The Geese who runs SFJazz

The catwalk of SFJAZZ leaves me feeling slightly dizzy as I peer down between the lights, wires, and railing to an apparently miniature stage below. While I peer hesitantly over the railing, Michael Graphix leans over it to point out the harnesses for a light, completely at ease. But it doesn’t take long for him to set me at ease too. He cracks a joke about the “evil gondola” they use to fix issues above the stage. As we’re on the catwalk, he tells me that he overcame his fear of heights by skydiving. He is so utterly lighthearted, so eager to teach me about everything in the building that I forget my acrophobia and let myself be carried away by his effusiveness.

Michael Graphix is a casual dresser. He wears a cornflower blue polo shirt and smells vaguely of black licorice; his favorite cough drop flavor. There is no severe expression on his face after spending hours reviewing budgets and spreadsheets, though that does summarize part of what he does as the director of production at SFJAZZ. His job consists of figuring out how to put on a production: whether that means poring over contract riders like what an artist wants in their dressing room, to keeping track of schedules of when practically anyone arrives. It is a far cry from what he’s done in the past, where he spent 25 years as a sound engineer and roadie for bands like Nine Inch Nails, Metallica, and Hiroshima. One of the many things that’s stuck with him through his shifting career was his nickname, “Geese”, given to him on the road when two Michaels were working the same show. Geese listens to music from Miles Davis to Metallica and decorates his cubicle with jokes about OSHA violations—no matter where he’s gone, he’s carried parts of his past with him.

As we leave the forty-foot-drop to tour SFJAZZ, he navigates the building with an ease that doesn’t even seem practiced—is as natural as if he was born knowing how to tread the auditorium and walkways in pitch dark. Throughout the tour, it is obvious that he loves working at SFJAZZ. “I think I was destined to be at a place like this. It’s a real joy to work here.”

Destiny might not have seemed like the right word to the young Graphix. Born in upstate New York, he was raised in a family of construction workers that built warehouses and schools. He was always interested in the technical work, leading him to pursue degrees in architecture and broadcast engineering at State University of New York College, Buffalo. It wasn’t until he met his roommate that he considered doing anything in the world of music. His roommate offered him a job handling the sound system for local bands. “He said, ‘I’ll give you twenty-five bucks a night and all the beer I could drink, and I was like, ‘Sold!’” His interest was piqued through the electrical work involved in speakers and microphones and he discovered he had an ear for mixing sound for performers. He started out doing local shows at bars with simple systems, then graduated to mini-tours through upstate New York, eastern Ohio, and northern Pennsylvania. His first big gig in audio engineering was touring with U2 for six dates.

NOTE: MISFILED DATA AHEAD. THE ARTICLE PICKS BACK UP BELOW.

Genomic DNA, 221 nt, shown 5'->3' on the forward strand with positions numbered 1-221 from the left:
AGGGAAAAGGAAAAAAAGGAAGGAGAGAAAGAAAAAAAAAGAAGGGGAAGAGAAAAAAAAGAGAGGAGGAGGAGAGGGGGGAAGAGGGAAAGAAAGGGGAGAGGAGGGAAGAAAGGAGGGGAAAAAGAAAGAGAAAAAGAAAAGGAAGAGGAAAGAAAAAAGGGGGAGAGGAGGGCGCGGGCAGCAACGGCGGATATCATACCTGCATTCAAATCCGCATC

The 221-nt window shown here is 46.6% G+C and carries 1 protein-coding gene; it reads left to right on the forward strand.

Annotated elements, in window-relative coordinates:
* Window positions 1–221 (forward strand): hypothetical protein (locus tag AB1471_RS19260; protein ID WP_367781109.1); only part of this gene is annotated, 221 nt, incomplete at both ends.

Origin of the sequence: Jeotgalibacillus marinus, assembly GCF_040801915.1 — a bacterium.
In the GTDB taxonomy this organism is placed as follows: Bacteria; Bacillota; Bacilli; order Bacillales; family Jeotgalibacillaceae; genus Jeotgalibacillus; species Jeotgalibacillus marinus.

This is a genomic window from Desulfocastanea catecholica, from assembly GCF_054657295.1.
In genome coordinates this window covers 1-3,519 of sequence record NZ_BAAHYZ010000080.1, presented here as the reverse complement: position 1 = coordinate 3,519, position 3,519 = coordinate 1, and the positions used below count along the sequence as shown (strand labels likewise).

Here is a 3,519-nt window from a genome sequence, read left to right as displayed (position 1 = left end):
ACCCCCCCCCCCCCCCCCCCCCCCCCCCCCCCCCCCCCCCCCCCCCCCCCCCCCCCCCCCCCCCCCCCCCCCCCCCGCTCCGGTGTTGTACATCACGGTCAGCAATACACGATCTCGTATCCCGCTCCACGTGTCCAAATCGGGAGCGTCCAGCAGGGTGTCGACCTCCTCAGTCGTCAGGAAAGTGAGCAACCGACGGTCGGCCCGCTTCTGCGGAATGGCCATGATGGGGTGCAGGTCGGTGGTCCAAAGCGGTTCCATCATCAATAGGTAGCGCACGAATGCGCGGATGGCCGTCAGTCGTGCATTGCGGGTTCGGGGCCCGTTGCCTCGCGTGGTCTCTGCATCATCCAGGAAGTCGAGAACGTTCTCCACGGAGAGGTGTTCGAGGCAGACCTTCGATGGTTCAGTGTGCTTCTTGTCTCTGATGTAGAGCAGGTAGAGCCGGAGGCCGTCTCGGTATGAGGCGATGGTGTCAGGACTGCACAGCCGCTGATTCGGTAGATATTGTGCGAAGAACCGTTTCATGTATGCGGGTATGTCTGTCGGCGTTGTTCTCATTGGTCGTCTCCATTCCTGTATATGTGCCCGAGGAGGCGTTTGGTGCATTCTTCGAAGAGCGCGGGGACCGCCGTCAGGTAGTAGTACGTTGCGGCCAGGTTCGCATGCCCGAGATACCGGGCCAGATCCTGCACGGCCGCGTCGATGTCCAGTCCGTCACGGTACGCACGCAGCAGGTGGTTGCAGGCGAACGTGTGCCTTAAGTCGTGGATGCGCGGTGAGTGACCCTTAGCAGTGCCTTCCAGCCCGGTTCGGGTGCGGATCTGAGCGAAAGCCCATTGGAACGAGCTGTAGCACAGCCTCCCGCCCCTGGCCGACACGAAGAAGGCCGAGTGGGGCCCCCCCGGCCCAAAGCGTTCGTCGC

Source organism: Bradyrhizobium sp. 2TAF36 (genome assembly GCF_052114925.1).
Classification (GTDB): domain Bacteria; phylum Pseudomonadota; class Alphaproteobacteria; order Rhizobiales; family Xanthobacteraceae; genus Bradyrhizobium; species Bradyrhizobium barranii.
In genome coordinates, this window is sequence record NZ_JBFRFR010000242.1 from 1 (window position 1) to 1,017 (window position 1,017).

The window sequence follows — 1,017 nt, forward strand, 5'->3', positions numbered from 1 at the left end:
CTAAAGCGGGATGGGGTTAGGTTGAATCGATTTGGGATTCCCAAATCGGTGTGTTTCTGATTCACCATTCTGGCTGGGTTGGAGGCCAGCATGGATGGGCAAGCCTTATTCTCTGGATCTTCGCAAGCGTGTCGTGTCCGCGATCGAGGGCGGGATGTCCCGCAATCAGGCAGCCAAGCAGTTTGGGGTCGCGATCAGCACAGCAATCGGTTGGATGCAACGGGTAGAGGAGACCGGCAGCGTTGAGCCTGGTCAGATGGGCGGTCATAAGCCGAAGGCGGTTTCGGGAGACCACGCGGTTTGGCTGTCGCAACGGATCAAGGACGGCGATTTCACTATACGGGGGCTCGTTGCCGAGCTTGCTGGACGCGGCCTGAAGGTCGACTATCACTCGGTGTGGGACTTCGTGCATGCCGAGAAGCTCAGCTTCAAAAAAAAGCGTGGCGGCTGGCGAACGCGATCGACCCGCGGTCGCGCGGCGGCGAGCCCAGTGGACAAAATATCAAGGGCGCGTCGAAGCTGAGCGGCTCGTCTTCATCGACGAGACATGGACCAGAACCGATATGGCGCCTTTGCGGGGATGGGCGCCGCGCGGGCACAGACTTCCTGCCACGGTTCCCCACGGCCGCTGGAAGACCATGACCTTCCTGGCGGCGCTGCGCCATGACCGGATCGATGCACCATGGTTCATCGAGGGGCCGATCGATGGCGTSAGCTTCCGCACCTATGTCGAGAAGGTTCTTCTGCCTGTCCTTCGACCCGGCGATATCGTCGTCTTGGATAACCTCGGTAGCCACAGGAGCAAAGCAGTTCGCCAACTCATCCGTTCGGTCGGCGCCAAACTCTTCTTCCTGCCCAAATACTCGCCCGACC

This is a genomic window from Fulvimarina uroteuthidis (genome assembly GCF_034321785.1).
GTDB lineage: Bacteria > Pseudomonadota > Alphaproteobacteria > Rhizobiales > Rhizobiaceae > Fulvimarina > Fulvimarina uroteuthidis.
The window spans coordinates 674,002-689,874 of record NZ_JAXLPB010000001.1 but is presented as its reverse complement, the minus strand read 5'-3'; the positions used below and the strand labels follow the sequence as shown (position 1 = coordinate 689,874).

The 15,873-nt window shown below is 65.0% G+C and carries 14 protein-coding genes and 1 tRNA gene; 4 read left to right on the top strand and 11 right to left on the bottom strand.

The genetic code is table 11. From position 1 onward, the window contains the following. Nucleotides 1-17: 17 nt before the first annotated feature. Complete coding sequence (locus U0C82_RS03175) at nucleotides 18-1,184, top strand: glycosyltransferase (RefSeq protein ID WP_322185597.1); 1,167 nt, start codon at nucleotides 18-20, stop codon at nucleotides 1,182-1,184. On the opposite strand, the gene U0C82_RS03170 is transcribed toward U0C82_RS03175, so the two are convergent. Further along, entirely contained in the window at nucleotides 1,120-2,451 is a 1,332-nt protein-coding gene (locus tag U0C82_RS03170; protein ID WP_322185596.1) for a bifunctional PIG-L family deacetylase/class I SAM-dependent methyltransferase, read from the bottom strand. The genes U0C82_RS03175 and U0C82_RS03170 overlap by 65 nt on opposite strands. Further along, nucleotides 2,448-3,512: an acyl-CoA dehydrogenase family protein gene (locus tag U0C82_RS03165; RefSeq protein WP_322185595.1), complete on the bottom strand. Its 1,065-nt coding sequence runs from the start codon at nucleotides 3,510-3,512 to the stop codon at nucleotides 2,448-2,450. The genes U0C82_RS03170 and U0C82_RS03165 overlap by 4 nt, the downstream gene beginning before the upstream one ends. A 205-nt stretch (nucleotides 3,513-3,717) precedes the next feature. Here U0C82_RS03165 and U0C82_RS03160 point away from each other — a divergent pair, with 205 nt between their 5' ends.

But before touring with rock bands, Graphix had travelled around the United States for a completely different kind of rock. In 1979, he had a summer job collecting geology samples from all over the United States, leading him to his first trip to the West Coast. When he got to San Francisco, he said, “It just felt like home.” In 1984, Graphix picked up and moved to San Francisco. Through his connections at a local sound company, he became a system engineer for three Metallica tours. Graphix worked with Guns ‘N Roses on the ‘Use Your Illusion’ tour in 1992, did three tours with Nine Inch Nails, and worked with Barry Manilow for fifteen years, who was his longest running connection. “As far as sound mixing went, I was his guy,” Graphix says.

He says that he feels there is a certain power in being a mixer for artists. “I could make an audience’s evening great or not so great and I always wanted to do my best because of that. Someone’s making me responsible for interpreting these people’s music. For a band to give me that kind of trust…I’m interpreting hopefully, in the best way possible.” While he doesn’t miss the lack of sleep on the road, he still looks fondly back on his time touring. “I was lucky. The eighties and nineties was a fun time to be on the road. We had a lot more flexibility—and a lot more vices.” He laughs, low, gruff, and cheerful.

As we walk through SFJAZZ, he points out the kinds of things he pays attention to: snack and drink preferences of artists who come through, how to fix a broken light on the catwalk, the administrative codes for the sound and light boards. His job includes a mind-boggling amount of multitasking and items to pay attention to—even with a team as large as SFJAZZ’s, it’s still impressive to see the duties he juggles.